What is a Wellhead Protection Area?

Many municipalities rely on wells to supply drinking water to their residents. Wells of all types, municipal and private, urban and rural, pump water from under the ground. A wellhead is simply the physical structure of the well above ground. A wellhead protection area (WHPA) is the area around the wellhead where land use activities have the potential to affect the quality of water that flows into the well. The amount of land involved in a wellhead protection area is determined by a variety of factors such as the way the land rises or falls, the amount of water being pumped, the type of aquifer, the type of soil surrounding the well, and the direction and speed that groundwater travels. All of these factors help to determine how long it takes water to move underground to the well itself and how much land around the wellhead should be protected.

Five wellhead protection areas have been designated in terms of proximity to the wellhead as well as the speed with which underground water travels to the wellhead:

  • WHPA‐A: The area within a 100‐metre radius from a wellhead, considered the most vulnerable area for groundwater intakes.
  • WHPA‐B: The area within which the time of travel to the well (within the aquifer) is up to and including 2 years (excluding WHPA‐A).
  • WHPA‐C: The area within which the time of travel to the well (within the aquifer) is up to and including 5 years (excluding WHPA‐A and WHPA‐B).
  • WHPA‐D: The area within which the time of travel to the well (within the aquifer) is up to and including 25 years (excluding WHPA‐A, WHPA‐B, and WHPA‐C).
  • WHPA‐E: This area is only delineated where a well is influenced by surface water. It is delineated the same way as the IPZ‐2 for a surface water intake from the best known point of interaction between the aquifer and the surface water body

This is a schematic showing a typical map of a Wellhead Protection Area

Wellhead Schematic Showing Protection Areas

Reasons for Protecting Wellheads

Pollutants can sometimes seep into the ground and contaminate the water in a well. Wellhead protection is a good way to prevent municipal drinking water from becoming polluted because it requires landowners to manage activities that could become potential sources of contamination in the area supplying water to a public well. Much can be done to prevent groundwater contamination. Under the Clean Water Act, 2006, local Source Protection Committees develop plans for protecting municipal well water. They will look at potential sources of groundwater contamination in their area, rank them based on their potential to contaminate groundwater, and then determine the best method of managing land and water uses that pose a significant risk to drinking water. Protecting the area around a well, helps protect a healthy supply of water.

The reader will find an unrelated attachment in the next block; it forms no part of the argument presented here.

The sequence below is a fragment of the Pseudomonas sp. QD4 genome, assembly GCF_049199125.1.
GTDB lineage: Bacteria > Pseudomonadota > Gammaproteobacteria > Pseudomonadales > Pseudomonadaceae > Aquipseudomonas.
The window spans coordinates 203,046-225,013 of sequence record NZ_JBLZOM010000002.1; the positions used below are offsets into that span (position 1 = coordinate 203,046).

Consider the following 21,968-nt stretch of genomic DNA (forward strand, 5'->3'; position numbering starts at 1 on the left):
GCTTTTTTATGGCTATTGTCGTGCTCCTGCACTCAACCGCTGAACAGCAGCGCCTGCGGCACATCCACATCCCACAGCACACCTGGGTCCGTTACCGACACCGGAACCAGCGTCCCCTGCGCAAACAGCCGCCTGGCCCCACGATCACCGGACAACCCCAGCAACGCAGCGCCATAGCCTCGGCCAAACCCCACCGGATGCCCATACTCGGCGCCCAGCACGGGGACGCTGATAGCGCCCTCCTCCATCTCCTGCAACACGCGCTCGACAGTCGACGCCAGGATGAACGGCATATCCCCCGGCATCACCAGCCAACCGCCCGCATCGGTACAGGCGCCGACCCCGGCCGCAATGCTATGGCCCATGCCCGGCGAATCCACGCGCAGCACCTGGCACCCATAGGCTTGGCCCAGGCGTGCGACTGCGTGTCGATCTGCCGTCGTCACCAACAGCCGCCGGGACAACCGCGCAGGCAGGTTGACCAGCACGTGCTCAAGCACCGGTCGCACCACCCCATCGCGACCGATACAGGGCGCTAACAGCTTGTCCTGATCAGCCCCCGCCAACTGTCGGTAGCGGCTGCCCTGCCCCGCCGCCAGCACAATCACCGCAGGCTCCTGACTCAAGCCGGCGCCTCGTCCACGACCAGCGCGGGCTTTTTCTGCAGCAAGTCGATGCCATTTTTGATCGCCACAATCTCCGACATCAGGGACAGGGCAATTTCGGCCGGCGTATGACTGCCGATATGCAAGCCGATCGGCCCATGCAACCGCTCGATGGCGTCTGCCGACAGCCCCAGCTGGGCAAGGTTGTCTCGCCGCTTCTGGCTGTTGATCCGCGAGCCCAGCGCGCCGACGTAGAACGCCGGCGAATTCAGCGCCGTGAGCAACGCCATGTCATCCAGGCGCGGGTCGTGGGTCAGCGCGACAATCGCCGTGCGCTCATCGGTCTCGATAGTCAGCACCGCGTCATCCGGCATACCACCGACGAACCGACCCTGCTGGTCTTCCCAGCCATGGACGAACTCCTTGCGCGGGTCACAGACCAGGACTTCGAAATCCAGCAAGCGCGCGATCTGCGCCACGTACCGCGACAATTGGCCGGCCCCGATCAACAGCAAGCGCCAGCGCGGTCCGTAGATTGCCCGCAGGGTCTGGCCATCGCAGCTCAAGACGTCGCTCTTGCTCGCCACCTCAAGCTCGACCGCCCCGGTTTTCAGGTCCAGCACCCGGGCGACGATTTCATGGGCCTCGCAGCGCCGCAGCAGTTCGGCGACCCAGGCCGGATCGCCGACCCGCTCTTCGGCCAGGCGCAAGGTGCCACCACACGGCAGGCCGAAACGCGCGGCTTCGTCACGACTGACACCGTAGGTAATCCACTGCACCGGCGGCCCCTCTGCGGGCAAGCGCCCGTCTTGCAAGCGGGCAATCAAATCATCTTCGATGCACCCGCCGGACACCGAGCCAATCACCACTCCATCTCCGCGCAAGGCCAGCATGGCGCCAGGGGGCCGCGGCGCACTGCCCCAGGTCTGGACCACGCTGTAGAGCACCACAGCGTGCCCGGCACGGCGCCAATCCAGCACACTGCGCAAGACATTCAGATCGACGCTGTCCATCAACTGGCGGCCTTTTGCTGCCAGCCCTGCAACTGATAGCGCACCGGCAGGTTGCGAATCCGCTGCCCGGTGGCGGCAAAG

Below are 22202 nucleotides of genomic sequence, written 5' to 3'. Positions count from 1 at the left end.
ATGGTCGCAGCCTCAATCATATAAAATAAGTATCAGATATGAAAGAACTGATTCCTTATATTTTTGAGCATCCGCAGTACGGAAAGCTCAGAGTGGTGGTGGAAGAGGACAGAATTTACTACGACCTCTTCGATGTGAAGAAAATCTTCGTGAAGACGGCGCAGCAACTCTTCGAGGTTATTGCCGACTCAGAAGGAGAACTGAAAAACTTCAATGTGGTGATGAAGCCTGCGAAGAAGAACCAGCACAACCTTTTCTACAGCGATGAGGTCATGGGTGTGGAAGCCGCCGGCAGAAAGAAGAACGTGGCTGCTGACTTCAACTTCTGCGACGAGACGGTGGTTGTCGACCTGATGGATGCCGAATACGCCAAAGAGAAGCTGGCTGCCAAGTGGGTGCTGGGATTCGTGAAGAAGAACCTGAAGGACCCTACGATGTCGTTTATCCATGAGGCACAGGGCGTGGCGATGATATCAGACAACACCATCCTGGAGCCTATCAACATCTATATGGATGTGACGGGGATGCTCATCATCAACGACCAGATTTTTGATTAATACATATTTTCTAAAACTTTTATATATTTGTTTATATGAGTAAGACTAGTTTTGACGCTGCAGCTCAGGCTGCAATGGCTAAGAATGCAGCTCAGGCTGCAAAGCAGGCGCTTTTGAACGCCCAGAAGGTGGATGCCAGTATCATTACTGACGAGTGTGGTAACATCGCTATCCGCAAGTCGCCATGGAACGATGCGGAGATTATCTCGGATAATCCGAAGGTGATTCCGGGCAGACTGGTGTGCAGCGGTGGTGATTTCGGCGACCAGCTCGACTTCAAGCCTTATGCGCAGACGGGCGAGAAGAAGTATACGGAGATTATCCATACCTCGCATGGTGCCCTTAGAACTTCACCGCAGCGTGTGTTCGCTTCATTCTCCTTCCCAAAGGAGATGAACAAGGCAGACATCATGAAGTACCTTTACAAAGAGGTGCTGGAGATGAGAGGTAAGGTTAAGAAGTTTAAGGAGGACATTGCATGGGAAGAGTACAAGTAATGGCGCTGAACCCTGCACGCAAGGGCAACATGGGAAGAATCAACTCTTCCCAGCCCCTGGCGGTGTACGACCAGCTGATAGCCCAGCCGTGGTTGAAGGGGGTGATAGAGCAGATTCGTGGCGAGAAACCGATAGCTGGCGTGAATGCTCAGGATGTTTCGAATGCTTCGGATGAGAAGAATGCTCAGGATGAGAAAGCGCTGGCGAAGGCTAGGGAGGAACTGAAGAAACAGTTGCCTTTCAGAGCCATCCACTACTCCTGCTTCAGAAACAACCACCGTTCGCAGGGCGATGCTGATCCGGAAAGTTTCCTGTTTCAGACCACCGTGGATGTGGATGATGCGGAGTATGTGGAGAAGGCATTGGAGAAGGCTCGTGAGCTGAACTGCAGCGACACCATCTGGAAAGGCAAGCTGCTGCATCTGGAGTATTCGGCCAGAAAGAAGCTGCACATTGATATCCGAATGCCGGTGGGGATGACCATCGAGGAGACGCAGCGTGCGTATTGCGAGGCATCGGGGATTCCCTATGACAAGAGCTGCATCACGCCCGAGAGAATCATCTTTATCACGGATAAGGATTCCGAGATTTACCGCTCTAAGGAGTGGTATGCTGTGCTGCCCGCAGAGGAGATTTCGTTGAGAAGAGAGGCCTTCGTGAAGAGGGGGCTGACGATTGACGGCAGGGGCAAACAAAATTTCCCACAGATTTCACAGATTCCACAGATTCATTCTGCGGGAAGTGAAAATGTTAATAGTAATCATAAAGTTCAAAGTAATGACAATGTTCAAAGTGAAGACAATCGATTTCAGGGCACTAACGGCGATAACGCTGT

Pollutants from a variety of activities on the land can seep into the ground and move toward a well. Examples of activities that could negatively affect groundwater if not managed properly include:

  • Chemical storage
  • Spreading of sewage treatment sludge
  • Storage and spreading of road salt
  • Animal feedlots
  • Use and spilling of fertilizers and pesticides
  • Accidental spills of hazardous materials
  • Septic systems
  • Underground storage tanks
  • Underground pipelines or sewers
  • Landfills
  • Private and abandoned wells

A big concern is Dense Non-Aqueous Phase Liquids or DNAPLs.  DNAPLs are liquids that are denser than water and are immiscible (do not dissolve) in water.  The term DNAPL is used to describe contaminants in groundwater, surface water and sediments. DNAPLs tend to sink below the water table when spilled in significant quantities and only stop when they reach impermeable bedrock. Their penetration into an aquifer makes them difficult to locate and remediate. DNAPL Information 

You can access the Ministry of the Environment Source Protection Information Atlas here: MOE Source Protection Information Atlas  NOTE: This link takes a while to load because of the volume of data.

You can access the Conservation Authority Drinking Water Source Protection maps here CA Drinking Water Source Protection  Once the map has loaded simply scroll to your area of interest.

Images of the wellhead protection areas in Alnwick/Haldimand, Brighton and Cramahe are available here Wellhead Protection Maps  These maps highlight areas where development must be managed in a careful and controlled fashion.  You can zoom in on the maps to see more detail.

History of Source Water Protection

In May 2000, water contaminated by a deadly strain of E. coli bacteria made its way into the municipal water system of the community of Walkerton, Ontario. Tragically, seven people died and thousands of others became ill from drinking the contaminated water.

In response to recommendations from the Walkerton Inquiry, the Ontario Government introduced the Clean Water Act in October 2006.  This legislation focussed on the protection of rivers, lakes and groundwater that supply municipal drinking water systems.

On January 1st, 2015 the Trent and Ganaraska Source Protection Plans came into effect. These plans have a bearing on land use planning. Municipalities need to tread carefully when approving development in the vicinity of wellheads or sources of drinking water.  Source Water Protection History